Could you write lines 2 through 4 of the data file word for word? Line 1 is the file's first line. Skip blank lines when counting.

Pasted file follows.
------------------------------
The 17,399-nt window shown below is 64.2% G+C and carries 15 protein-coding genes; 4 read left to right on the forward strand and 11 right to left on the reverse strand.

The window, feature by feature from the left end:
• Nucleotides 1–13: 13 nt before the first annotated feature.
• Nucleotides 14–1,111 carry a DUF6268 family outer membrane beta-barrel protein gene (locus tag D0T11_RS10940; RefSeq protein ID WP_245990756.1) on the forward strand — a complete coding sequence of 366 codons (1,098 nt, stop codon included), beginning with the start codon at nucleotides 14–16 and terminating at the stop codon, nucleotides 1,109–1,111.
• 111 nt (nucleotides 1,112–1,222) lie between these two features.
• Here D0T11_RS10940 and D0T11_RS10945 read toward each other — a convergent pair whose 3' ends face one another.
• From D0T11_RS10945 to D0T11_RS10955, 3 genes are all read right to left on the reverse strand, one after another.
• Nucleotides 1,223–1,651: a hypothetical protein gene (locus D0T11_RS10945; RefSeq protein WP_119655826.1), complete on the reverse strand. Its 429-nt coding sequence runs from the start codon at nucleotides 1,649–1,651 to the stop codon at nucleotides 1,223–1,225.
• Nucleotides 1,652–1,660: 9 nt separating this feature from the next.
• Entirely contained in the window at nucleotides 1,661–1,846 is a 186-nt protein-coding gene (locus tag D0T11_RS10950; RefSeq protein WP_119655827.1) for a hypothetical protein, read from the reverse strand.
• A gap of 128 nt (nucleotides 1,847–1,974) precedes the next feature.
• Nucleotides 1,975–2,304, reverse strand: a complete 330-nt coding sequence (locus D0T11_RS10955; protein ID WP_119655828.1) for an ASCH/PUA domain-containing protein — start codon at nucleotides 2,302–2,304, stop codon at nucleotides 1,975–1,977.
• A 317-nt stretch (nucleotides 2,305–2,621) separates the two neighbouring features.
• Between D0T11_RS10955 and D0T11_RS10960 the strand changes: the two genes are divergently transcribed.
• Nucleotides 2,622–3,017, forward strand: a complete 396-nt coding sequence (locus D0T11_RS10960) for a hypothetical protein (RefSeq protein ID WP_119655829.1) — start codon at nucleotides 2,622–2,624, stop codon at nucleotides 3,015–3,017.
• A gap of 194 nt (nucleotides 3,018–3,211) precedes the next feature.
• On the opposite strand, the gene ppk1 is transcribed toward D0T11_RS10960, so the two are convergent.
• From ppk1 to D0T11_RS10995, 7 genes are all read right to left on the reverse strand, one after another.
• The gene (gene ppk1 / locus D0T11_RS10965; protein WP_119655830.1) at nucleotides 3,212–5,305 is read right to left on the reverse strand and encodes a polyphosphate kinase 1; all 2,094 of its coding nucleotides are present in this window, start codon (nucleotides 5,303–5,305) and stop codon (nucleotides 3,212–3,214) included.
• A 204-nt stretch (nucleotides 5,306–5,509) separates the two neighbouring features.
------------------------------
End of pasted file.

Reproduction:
The window, feature by feature from the left end:
• Nucleotides 1–13: 13 nt before the first annotated feature.
• Nucleotides 14–1,111 carry a DUF6268 family outer membrane beta-barrel protein gene (locus tag D0T11_RS10940; RefSeq protein ID WP_245990756.1) on the forward strand — a complete coding sequence of 366 codons (1,098 nt, stop codon included), beginning with the start codon at nucleotides 14–16 and terminating at the stop codon, nucleotides 1,109–1,111.